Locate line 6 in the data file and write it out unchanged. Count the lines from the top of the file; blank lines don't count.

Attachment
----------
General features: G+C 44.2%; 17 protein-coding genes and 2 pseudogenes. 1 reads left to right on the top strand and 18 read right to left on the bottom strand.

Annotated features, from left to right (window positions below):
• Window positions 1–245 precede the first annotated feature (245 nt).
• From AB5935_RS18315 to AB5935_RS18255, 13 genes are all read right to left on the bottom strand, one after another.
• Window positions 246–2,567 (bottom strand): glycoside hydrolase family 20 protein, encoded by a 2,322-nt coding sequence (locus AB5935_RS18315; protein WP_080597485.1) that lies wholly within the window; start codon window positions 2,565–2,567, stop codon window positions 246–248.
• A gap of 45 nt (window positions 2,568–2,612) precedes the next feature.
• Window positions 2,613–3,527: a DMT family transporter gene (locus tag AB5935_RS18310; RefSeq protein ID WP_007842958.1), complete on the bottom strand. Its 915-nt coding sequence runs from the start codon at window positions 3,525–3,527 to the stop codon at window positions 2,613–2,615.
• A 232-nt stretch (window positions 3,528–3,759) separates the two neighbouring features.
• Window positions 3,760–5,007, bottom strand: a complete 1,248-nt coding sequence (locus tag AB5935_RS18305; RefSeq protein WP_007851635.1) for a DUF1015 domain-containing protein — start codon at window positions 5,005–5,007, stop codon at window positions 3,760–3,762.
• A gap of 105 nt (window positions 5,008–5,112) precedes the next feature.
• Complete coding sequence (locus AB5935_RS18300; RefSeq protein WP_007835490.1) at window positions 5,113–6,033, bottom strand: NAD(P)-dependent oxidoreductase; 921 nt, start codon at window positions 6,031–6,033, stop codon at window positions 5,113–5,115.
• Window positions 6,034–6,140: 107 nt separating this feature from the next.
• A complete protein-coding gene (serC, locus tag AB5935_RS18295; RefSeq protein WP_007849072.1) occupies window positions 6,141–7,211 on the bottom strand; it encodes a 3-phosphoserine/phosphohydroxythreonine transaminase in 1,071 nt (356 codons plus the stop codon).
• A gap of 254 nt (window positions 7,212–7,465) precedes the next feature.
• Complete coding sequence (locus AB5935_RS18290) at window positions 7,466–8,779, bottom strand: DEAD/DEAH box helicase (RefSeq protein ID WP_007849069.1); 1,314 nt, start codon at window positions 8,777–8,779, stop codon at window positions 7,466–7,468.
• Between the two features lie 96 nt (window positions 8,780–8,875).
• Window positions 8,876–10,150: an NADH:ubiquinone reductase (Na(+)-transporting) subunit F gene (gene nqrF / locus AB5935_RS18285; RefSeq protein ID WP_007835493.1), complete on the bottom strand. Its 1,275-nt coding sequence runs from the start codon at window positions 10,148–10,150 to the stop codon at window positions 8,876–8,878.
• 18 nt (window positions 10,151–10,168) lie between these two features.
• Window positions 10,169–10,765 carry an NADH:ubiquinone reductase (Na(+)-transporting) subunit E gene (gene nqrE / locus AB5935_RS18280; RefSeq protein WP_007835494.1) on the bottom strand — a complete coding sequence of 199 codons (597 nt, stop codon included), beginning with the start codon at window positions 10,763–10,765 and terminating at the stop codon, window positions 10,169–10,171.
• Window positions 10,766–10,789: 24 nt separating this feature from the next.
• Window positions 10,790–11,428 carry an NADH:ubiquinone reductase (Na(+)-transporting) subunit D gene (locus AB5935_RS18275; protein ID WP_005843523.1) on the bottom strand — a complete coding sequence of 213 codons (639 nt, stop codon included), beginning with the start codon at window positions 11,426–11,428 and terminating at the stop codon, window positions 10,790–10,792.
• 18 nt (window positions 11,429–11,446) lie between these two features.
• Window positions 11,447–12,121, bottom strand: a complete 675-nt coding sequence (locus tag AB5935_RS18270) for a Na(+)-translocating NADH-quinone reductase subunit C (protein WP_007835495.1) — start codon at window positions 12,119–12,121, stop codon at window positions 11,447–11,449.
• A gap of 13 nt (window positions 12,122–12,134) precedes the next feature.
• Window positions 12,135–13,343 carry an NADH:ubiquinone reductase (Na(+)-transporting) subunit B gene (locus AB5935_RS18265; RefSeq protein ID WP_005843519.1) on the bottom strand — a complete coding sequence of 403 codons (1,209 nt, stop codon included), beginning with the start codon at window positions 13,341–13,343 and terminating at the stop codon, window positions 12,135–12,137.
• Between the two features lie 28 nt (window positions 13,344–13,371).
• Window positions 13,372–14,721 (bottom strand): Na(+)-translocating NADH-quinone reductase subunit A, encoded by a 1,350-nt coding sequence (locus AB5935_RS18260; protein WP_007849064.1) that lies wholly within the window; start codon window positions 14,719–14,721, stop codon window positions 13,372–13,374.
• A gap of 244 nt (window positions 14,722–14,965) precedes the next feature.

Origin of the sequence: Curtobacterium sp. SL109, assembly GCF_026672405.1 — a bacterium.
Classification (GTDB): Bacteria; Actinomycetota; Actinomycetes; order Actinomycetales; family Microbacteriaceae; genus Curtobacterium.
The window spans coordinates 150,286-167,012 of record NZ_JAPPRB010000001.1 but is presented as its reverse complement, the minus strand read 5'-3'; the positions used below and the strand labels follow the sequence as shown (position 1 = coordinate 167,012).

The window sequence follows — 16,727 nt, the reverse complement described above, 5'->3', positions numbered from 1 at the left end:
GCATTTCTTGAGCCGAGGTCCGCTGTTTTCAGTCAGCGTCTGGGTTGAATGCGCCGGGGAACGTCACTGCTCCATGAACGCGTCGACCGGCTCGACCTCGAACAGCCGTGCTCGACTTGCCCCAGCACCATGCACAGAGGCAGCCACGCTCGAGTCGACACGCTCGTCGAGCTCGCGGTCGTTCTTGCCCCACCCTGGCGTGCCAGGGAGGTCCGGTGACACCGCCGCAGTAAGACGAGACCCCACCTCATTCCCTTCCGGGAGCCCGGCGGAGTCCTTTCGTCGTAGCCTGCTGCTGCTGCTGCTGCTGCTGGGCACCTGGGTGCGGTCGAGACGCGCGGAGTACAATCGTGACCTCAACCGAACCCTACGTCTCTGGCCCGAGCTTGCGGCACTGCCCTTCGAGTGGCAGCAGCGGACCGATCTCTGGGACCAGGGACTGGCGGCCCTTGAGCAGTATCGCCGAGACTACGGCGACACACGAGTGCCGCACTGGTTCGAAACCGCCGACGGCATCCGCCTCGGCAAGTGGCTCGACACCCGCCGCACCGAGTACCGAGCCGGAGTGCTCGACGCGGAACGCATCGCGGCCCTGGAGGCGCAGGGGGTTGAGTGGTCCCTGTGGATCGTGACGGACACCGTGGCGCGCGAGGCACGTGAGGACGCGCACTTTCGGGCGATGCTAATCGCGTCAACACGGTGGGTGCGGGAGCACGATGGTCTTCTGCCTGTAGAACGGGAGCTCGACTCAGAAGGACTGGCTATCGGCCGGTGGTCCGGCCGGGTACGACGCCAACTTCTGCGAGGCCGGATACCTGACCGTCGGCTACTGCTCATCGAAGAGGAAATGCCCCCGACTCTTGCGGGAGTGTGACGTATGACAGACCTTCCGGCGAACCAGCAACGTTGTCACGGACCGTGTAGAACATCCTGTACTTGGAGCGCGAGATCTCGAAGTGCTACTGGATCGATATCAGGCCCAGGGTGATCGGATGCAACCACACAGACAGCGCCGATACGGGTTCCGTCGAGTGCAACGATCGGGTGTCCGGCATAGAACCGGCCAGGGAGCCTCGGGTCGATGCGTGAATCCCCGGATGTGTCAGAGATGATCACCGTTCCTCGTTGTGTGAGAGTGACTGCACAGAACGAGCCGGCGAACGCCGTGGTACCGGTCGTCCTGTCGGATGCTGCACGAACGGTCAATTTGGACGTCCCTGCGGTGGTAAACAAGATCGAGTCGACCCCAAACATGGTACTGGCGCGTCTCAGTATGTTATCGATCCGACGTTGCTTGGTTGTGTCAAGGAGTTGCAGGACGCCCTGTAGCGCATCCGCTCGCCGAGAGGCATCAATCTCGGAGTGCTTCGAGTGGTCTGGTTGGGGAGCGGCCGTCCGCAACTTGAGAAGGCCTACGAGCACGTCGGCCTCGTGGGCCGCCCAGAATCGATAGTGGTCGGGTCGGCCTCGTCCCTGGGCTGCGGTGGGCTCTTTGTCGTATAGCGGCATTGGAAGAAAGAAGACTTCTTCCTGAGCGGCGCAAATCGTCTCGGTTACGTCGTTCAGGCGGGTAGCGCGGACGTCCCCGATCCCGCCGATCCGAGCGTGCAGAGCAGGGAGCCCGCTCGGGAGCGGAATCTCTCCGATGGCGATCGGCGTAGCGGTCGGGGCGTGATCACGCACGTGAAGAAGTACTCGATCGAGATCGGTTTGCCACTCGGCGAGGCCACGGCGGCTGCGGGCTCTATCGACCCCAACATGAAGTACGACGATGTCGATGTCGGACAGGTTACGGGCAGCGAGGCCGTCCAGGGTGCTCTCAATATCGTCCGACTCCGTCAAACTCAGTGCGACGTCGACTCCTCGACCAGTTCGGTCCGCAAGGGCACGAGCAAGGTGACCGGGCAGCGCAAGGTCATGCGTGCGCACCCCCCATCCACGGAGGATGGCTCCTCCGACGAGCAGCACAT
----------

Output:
• A gap of 45 nt (window positions 2,568–2,612) precedes the next feature.